For your students, you could have a class every now and then, where one student plays an instrument for the others, shares information about a particular culture or software they’ve learned, or teaches the others how to knit, speak a different language, take care of a pet, programme, etc. Students could also be encouraged to help classmates or juniors with research for their class projects. By creating spaces where students can work together, learn from and teach one another, you are also giving them the opportunity to learn patience, empathy, and kindness. Students will begin to respect others’ abilities and appreciate their own as well.

4. Kind words on a branch – We get so caught up in assignments and assessments that we don’t often take the time to show our appreciation for someone’s act of kindness. This is where an “appreciation tree” could help. Find a short tree, preferably near a frequently used corridor for the purpose. Leave a few blank cards (with strings attached) and pens near the tree and let the students and staff do the rest! I came across such a tree on a recent visit to a school in the city. It was heart-warming to see the large number of notes on it. I would imagine that reading a sweet note, even if not directed to you, would make you smile. Students could write a note to a teacher, thanking him/her for a lesson or leave a note for a classmate who’s made a difference. The anonymity just adds to the magic!

5. Thank you! From: Anonymous – For each student you have in your class, write on a small slip of paper one date that the school is open on during the year. Pass the box with these chits around, and ask each student to pick one. That is their “secret date”. On that day, the student is to come in early and leave on each classmate’s desk a note – of appreciation, shared memories, etc. Students could also make, for each classmate, origami shapes or homemade sweet treats or even add notes with quotes from a favourite book. While this activity requires some planning, it gives each child the chance to appreciate their classmates or thank them for helping with catching up on classes missed or for being a good friend. Make sure to discuss in the class how each child felt about the notes they received. This will help them recognize and encourage positive traits among themselves and others!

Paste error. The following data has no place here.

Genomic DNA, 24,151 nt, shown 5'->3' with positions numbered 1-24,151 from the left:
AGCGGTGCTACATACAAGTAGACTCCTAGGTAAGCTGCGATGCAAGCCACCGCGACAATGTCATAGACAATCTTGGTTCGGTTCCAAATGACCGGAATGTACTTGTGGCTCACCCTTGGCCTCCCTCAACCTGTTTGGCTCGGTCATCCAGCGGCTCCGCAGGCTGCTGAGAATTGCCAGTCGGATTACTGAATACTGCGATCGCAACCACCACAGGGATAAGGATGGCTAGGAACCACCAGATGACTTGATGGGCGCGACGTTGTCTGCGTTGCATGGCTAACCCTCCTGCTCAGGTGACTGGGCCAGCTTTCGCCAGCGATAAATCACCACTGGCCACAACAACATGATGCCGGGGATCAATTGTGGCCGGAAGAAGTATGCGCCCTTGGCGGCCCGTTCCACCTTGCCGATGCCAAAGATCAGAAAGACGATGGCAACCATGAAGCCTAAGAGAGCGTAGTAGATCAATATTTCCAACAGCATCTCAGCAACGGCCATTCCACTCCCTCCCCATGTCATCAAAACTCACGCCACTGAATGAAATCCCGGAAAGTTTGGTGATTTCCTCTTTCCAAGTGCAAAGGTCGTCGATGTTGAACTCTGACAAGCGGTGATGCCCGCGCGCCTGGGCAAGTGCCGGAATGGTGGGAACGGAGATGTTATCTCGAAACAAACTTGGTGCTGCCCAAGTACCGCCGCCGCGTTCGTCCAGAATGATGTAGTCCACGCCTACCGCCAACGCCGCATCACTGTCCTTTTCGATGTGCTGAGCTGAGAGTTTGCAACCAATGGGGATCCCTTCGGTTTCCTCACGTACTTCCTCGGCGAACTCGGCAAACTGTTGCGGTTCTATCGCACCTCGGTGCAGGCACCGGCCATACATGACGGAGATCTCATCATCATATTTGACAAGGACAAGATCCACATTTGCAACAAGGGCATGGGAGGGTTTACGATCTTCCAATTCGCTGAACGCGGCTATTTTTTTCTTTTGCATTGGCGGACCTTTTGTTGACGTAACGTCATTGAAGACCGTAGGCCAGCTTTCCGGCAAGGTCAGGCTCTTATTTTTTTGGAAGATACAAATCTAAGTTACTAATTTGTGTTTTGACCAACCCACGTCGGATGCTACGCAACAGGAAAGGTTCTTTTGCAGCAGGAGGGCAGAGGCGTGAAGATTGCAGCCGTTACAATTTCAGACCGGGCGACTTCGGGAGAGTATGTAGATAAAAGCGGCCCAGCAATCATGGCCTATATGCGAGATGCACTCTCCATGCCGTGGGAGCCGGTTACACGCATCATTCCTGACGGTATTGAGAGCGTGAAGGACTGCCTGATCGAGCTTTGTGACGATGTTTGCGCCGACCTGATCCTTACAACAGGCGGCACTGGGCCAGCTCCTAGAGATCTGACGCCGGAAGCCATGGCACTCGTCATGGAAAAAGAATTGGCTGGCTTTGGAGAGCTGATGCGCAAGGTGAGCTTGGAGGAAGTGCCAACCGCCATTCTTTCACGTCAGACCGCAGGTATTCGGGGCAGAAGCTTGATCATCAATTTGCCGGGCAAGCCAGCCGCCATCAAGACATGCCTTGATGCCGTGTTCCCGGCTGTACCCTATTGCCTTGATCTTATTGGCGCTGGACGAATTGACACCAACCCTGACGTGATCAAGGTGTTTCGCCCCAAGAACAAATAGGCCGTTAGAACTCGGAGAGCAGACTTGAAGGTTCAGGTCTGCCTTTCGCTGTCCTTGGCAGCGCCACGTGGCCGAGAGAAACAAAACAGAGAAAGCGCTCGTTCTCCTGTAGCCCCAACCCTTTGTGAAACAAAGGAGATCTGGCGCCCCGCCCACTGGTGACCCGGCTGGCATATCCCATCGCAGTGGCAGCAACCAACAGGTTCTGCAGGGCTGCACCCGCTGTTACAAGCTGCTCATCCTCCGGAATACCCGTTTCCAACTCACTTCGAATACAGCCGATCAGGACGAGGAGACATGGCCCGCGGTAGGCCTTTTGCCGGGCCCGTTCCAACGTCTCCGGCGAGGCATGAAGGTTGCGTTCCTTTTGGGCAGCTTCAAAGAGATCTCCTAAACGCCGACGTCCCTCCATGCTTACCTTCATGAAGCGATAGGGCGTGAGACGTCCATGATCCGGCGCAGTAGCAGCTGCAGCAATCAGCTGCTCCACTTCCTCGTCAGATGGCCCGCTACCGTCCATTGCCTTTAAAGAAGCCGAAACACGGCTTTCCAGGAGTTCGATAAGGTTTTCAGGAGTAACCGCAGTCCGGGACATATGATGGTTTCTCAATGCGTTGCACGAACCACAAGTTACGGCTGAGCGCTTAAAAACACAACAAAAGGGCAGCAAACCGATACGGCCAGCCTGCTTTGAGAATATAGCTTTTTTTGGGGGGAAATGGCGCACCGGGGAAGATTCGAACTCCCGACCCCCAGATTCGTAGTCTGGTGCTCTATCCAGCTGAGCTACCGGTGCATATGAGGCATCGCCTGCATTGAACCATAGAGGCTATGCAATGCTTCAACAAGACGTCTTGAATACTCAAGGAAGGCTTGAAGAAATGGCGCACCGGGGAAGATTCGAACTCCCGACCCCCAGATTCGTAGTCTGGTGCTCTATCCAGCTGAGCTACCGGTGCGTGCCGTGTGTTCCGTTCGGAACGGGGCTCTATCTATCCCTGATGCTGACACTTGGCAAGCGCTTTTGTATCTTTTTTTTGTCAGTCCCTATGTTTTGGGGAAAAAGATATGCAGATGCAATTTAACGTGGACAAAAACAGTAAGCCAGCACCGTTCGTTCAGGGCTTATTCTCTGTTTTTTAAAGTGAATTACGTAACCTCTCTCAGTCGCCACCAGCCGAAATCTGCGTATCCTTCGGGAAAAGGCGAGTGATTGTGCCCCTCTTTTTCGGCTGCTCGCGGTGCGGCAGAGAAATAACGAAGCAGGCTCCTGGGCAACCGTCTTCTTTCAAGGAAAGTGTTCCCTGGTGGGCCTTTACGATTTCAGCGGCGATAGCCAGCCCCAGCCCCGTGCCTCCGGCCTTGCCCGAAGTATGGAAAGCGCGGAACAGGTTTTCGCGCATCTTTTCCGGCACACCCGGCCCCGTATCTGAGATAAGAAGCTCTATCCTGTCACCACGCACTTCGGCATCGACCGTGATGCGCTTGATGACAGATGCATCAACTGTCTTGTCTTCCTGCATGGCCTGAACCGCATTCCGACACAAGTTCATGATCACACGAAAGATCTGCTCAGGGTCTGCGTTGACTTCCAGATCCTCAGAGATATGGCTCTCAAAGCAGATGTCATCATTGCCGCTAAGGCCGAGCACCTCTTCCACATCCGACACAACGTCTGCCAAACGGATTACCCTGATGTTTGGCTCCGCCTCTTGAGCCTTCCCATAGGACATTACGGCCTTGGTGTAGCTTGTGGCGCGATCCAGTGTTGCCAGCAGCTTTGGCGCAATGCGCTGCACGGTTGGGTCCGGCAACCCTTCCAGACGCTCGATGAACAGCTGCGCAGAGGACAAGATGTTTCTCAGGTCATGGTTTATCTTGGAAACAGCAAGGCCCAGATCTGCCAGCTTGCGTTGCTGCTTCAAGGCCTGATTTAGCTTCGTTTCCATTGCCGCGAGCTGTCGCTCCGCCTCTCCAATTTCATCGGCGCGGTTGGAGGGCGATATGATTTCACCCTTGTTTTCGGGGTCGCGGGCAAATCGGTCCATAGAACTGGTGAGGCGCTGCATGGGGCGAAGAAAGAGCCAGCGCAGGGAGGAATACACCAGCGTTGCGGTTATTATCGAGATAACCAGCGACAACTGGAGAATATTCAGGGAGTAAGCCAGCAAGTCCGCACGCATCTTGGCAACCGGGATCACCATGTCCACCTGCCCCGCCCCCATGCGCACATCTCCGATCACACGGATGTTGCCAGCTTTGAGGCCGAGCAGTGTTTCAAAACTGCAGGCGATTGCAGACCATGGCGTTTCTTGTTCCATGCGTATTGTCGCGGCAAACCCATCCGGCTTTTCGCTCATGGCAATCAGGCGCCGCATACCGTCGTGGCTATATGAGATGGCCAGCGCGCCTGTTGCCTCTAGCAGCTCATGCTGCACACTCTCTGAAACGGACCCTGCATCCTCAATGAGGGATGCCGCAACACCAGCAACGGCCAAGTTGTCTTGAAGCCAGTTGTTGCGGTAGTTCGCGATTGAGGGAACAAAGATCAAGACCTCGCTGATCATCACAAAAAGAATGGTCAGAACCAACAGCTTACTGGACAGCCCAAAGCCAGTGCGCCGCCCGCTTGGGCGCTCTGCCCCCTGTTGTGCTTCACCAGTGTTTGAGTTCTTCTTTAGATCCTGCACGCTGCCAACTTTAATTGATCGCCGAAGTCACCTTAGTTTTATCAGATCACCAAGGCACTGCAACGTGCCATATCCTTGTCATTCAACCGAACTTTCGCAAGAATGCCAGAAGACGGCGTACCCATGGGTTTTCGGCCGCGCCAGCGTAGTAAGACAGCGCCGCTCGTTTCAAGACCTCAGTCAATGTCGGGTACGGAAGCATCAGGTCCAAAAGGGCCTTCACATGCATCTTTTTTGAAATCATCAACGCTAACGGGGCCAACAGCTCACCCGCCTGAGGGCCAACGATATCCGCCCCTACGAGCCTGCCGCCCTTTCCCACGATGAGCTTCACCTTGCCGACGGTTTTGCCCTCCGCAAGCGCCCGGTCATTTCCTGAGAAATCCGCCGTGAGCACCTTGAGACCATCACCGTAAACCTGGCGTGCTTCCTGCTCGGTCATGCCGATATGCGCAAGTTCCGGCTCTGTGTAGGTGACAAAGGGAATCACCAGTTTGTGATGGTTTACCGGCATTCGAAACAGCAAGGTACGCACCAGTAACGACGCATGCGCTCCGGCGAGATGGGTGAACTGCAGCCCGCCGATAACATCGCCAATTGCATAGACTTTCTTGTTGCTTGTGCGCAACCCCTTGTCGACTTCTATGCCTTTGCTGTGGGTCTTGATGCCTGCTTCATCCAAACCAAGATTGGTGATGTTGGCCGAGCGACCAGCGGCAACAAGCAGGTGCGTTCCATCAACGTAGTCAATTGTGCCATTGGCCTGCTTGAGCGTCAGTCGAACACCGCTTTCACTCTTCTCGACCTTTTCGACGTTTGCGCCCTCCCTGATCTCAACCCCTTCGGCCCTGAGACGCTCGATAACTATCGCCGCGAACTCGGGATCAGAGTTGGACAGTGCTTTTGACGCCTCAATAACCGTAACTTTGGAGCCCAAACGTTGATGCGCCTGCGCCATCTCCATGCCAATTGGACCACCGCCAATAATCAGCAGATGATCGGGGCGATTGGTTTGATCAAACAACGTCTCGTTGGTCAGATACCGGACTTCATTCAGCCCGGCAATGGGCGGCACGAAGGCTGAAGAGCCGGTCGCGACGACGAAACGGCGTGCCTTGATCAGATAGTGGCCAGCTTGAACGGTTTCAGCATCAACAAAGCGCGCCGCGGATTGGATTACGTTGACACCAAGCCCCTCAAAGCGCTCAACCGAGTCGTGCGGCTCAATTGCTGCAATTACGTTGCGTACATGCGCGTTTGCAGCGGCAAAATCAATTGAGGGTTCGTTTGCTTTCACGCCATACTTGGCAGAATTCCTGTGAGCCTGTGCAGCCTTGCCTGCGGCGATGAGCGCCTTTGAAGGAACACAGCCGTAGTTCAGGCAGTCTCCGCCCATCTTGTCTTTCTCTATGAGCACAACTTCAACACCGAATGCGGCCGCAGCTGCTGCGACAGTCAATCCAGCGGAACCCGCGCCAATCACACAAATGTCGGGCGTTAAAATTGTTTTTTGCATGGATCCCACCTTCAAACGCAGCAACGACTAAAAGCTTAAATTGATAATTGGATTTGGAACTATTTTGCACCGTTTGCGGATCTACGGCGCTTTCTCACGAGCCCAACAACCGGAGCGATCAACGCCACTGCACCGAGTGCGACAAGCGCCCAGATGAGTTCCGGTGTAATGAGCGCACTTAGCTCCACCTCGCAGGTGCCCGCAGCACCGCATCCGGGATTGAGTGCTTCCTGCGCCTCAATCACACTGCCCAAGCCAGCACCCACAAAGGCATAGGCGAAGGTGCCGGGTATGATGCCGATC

Teaching kindness is more than a random act. It takes some initiative and planning. These were just a few ideas to get the ball rolling. I’m quite sure a discussion with your class would result in many more. Here are some links with suggestions for random acts of kindness for all age groups:

While your students are busy planning their acts of kindness, you could also ask them to note down the ones they observe over a period of time. Did the school bus driver stop to help someone who had an accident? Did someone’s sister save a few biscuits for the scrawny dog hiding near the playground? Did someone take the trouble to contact and return someone else’s lost book? Did a student volunteer to help a teacher carry all the notebooks to the staffroom?

Taking note of unconditional random kind gestures around them and thinking about what they themselves can do will soon get students started on a journey of doing meaningful acts of kindness for all the people they meet along the way. And if the earlier they get started, the better… then why not right from “kind”ergarten?

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Random Acts of Kindness